According to a German report, Szolkowy chose Los Angeles after visiting several pairs hot spots in the U.S. and discussions with U.S. Figure Skating. The new school has plans to include both U.S. and international teams. The report also suggested this could be a long-term arrangement, through the Winter Olympics in 2022 and beyond.

This won’t be Szolkowy’s first venture as a coach. He joined the coaching team behind Russian pair Yevgenia Tarasova and Vladimir Morozov, who won silver at the 2018 World Championships and two European titles.

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I am thrilled to announce that I will be coaching soon at the newly built, state of the art Great Park Ice Rinks in Irvine, California, USA. After evaluating several opportunities within the U.S., in cooperation with USFSA, I will be moving to Irvine to partner with Jenni Meno Sand, Todd Sand and Christine Binder who are currently focused on the training and final preparations of their pair teams for the U.S. Championships at this fantastic 4-rink facility including two-time US National Champions Alexa and Chris Knierim. As we all will work together we are forming a team to establish an international pairs program. Needless to say that Romy and I are excited about the new opportunities which this project brings to justmove. More information to come … 😉⛸💪🏽🍀 #newchallenges #movingwest #teamwork #irvine #greatparkice #california #usa #family #lovewhatyoudo #justmovegmbh @justmove.withe.szolkowys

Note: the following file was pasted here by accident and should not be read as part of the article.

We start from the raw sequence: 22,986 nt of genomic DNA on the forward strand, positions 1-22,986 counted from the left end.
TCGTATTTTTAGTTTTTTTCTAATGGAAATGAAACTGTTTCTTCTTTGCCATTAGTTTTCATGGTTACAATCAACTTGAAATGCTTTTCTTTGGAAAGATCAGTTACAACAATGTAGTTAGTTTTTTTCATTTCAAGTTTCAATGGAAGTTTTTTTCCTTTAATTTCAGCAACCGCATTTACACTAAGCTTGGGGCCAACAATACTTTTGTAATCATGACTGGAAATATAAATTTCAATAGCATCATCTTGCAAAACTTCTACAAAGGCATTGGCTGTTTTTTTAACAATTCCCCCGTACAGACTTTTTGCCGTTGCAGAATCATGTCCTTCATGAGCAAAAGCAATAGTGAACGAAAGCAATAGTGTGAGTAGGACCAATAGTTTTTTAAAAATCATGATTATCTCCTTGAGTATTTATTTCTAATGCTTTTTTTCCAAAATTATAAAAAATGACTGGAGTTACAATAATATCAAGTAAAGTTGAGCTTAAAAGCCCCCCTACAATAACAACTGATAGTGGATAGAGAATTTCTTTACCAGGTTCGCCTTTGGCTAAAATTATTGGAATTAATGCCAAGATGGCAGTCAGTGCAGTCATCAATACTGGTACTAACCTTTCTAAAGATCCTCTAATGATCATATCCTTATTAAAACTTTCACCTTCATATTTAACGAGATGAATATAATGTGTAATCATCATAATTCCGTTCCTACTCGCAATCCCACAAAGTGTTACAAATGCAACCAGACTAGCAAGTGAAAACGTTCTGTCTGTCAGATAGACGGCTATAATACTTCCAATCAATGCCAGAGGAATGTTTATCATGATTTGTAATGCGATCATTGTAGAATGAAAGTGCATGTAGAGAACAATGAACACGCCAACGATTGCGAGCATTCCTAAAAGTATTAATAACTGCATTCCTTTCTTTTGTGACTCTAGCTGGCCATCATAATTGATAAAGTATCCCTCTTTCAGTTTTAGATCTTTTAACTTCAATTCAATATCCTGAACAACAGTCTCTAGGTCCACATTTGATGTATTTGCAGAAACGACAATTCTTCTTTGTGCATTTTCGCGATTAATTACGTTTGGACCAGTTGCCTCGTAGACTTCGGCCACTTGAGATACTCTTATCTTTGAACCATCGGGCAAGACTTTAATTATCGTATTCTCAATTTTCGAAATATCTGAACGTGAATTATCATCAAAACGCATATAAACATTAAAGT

A post shared by Robin Szolkowy (@robin_szolkowy) on